A Novel of Ethshar

The Spell of the Black Dagger

An Outtake: A Visit to Smallgate

Welcome to a section I wrote in an early draft of The Spell of the Black Dagger, then cut before sending it off to the publisher.

This is a scene I cut from Chapter Six -- it would have started near the bottom of page 43 in the Wildside edition. I decided it was too much a travelogue, though, and substituted the three short paragraphs beginning with "She heard a man call something obscene..."

     Without paying attention, she left the Soldiertown district and drifted into Smallgate. At the corner of Armorer and Smallgate Street she stopped, opened her eyes, and looked about.
     She was about three miles from home, she realized, practically on the far side of the city; she certainly wouldn't have to worry about her family finding her here -- not that they would look for her in the first place, or even notice her absence.
     She hadn't been in Smallgate often. Looking around, she saw plenty of reasons she hadn't been. The neighborhood was poor and run-down, not promising pickings for a thief; the roofs were thatch, rather than tile, and most of them were musty and thinning, grey even in the bright golden light, long overdue for rethatching. The plastering on the outside walls of the houses had cracked and crumbled in many places; elsewhere, exposed timbers were rough and splintery, not carved or varnished or otherwise ornamented. Most of the windows had shutters, but no glass -- not from breakage, but because they had been built without it. Lizards were in evidence several places, basking in the sun, while large roaches could be glimpsed in the shadows.
     There were few shops -- Smallgate was not a commercial district, and never had been. Smallgate was, in fact, an afterthought; it had been enclosed by the city wall, so people had filled it in with streets and houses, but it had no other reason for existence. Soldiertown, to the north, lived off the city garrison -- most of the guard was barracked in the Grandgate towers and the adjoining wall, but the city market had crowded the inevitable military parasites, the armorers and gamblers and whores, off to one side. Eastbeach, to the south, lived off the bounty of the sea -- its people dug clams, collected and carved or decorated shells, harvested oysters and crabs. Smallgate and East End, in between, were inhabited by people who couldn't find anywhere better to live.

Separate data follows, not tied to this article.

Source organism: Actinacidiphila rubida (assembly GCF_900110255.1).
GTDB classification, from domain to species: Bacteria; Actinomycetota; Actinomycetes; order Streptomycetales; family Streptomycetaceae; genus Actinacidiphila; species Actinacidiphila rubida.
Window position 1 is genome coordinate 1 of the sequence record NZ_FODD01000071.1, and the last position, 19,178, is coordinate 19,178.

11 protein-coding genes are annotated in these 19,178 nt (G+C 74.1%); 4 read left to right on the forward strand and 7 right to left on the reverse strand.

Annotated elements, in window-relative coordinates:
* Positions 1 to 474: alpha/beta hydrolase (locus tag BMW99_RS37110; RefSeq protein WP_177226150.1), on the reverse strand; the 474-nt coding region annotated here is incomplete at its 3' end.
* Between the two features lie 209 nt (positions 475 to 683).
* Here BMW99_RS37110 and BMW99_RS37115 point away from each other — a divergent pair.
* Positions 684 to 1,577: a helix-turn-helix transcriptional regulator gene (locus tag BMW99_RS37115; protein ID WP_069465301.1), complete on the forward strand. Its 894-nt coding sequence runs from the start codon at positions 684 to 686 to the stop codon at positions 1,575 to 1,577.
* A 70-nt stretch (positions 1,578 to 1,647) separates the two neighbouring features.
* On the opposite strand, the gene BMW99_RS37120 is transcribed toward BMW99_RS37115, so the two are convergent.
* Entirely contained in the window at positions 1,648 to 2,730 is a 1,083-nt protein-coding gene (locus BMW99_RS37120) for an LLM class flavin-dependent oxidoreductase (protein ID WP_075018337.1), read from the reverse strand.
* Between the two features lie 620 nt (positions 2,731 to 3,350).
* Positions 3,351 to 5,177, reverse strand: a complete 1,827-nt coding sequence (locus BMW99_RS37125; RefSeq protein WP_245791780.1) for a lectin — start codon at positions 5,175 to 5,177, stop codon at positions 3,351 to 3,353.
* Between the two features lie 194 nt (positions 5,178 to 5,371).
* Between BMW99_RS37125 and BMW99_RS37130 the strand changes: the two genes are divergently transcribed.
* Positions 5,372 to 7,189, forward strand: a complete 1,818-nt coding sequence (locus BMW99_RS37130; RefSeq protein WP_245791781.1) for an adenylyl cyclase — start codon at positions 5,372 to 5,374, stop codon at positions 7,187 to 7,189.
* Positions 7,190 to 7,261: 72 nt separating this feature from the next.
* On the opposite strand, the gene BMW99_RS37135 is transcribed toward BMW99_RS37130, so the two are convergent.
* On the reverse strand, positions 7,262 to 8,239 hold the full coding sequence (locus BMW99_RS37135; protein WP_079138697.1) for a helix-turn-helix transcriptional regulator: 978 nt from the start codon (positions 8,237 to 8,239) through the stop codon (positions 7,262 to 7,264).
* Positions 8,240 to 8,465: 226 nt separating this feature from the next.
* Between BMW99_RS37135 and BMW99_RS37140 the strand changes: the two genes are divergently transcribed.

The streets here were quiet; a few insects buzzed, and somewhere in the distance children were shouting, but the corner of Armorer and Smallgate was deserted and silent.
     Tabaea found that inspiring.
     Smallgate struck her, suddenly, as a neighborhood where people minded their own business even more than in the Wall Street Field.
     She walked on another block or so; Armorer Street narrowed and turned crookedly eastward as she studied her surroundings. She turned down a side-street, one with no name that she knew, and found the houses growing even more decrepit around her as she walked.
     And after two more jogs, she found one that looked too decrepit to live in.
     She knocked, and the door swung open, hinges groaning. The latch was broken. Sunlight spilling through a hole in the roof filled the stairwell and what she could see of the upper story with light, while the ground floor remained dim and shadowed.
     Obviously abandoned, Tabaea thought. Cautiously, she stepped inside.
     "What do you want?" a voice demanded.
     The young thief whirled, hand falling instinctively to her battered old belt-knife, rather than the brand-new dagger under her tunic.
     The old woman crouching on the dirt floor in the corner glared back, but made no threatening moves and showed no weapon. Tabaea relaxed slightly.
     "I asked what you want here," the woman said.
     "I thought it was abandoned," Tabaea replied.
     "It was," the old woman answered. "But that was before I got here. I found it first, girl; go find your own."
     "I just wanted someplace private for a day or two," Tabaea protested, "I didn't want to live here."
     "Well, I want to live here! It's better than Wall Street, as far as I'm concerned, and until somebody throws me out, it's mine, and I don't want any houseguests. Go find an inn for the night, girl, if that's all you want."